I haven't taken a hard look yet at the article I linked at the beginning of this post.  We'll see what kind of arguments are put forth to counter the reality I have presented here.

Wednesday, May 2, 2018

What Is Free Speech?

A Va. newspaper published a KKK recruitment flyer on their front page.

Rational people were not happy about it.  I got into a back-and-forth with a right winger on FB, who does not understand what "free speech" means.

Right Winger: One of the sharp ends of "freedom of speech." We may not like what it allows but we much like it because we too are allowed.

Me: But - free speech does not guarantee anyone a forum, an audience, nor print space in the paper.

Here, the audience was provided, free of cost, as if it were a news item - on the front page, no less. Their disclaimer does nothing to change that.

This is not a free speech issue. It's a what-in-the-hell-is-the-matter-with-you? issue.

RW: I will have to disagree with your assumption that it does not provide an audience. That is if "free speech" is truly a right.

If someone controls the content of your "speech" on social media, or controls the results of the search engine to eliminate finding articles that you see as objectionable, do you think that we are protecting our right to free speech?

We don't think about the fact that there are two sides to free speech. The first is the spoken part. The second is the hearing part. 

The history of the KKK tells us a lot about hate and control and fear and the political system. It is our "duty" to do our own research about what others say (or print,) and then make an informed decision. 

If "free speech" is shut down (in any manner,) we have less ability to make an informed decision. I may not like how it is done or what is said (or printed,) but we need to protect every manner of free speech (sadly - even that which we viscerally disagree with.)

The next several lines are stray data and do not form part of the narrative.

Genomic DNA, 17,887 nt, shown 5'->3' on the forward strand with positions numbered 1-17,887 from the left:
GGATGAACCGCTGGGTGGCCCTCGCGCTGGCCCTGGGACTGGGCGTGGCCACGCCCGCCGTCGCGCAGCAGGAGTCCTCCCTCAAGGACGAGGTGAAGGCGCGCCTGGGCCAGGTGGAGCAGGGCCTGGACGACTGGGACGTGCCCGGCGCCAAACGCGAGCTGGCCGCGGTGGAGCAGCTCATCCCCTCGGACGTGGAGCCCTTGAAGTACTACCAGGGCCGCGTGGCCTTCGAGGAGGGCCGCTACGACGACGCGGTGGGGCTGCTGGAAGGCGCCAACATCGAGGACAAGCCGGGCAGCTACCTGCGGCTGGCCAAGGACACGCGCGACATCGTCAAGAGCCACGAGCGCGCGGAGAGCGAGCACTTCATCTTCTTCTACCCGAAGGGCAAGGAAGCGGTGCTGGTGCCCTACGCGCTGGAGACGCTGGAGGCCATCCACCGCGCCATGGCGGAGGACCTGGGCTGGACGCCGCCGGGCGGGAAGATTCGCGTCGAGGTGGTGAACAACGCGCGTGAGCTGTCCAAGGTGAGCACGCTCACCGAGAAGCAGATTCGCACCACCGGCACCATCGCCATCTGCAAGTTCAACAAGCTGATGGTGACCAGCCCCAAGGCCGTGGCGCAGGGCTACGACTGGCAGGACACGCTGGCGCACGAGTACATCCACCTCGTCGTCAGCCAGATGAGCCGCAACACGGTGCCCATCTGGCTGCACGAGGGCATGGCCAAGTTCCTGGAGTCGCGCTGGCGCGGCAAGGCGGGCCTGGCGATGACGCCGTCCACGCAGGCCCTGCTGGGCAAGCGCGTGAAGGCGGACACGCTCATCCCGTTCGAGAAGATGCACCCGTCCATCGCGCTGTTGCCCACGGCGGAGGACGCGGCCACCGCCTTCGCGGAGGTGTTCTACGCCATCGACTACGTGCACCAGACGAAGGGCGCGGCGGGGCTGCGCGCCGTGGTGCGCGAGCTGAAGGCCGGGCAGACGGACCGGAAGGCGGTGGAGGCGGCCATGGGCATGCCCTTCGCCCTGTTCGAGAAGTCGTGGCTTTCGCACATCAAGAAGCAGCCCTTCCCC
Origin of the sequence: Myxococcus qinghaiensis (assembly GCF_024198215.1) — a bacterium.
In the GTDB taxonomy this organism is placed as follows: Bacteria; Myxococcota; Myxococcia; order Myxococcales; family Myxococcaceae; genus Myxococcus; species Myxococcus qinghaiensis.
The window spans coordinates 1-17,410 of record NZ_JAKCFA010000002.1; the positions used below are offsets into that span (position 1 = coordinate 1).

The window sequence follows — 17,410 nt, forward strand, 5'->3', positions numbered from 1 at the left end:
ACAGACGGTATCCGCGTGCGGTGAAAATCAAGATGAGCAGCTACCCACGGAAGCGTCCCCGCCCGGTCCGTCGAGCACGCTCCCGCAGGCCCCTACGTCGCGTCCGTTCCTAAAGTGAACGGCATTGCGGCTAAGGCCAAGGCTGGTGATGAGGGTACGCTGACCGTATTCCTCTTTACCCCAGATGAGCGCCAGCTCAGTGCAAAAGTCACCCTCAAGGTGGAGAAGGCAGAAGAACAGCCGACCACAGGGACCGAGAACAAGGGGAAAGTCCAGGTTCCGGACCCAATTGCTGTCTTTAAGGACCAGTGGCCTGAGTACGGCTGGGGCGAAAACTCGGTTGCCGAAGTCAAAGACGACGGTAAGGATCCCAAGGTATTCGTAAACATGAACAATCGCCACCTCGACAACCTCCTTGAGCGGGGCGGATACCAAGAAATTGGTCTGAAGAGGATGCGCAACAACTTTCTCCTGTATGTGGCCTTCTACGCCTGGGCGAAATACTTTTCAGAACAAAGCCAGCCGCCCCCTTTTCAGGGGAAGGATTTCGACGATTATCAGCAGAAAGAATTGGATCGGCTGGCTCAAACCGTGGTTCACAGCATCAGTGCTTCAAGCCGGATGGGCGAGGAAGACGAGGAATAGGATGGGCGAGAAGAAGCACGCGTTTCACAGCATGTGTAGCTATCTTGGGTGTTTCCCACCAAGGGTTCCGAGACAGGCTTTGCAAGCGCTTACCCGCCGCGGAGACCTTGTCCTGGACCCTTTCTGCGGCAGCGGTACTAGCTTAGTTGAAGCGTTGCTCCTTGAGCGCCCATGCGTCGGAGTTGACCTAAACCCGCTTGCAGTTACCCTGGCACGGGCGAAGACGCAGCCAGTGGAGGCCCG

I took this on, point by point

Thank you for confirming that you have no idea what free speech means. Seriously, you do not comprehend this issue.

"I will have to disagree with your assumption that it does not provide an audience." 

Not only is this wrong, it makes no sense. Don't you think you are free to walk away and not listen?

"If someone controls the content of your "speech" on social media, or controls the results of the search engine to eliminate finding articles that you see as objectionable, do you think that we are protecting our right to free speech?"

No. But the question is irrelevant. Every publication controls what their content is. Search engines are devised by private companies who have no obligation to provide free anything. You are conflating free speech with a right to know, which is not guaranteed anywhere.

"We don't think about the fact that there are two sides to free speech. The first is the spoken part. The second is the hearing part."

That's not how it works. I can stand on the street corner shouting, "[Fill in a name] is a goose and he wants to shit on your lawn." People have every right to walk away, shaking their heads.

"The history of the KKK tells us a lot about hate and control and fear and the political system. It is our "duty" to do our own research about what others say (or print,) and then make an informed decision."

OK. Fair enough. Unfortunately, though, this statement has absolutely nothing to do with the topic we are discussing.

"If "free speech" is shut down (in any manner,) we have less ability to make an informed decision."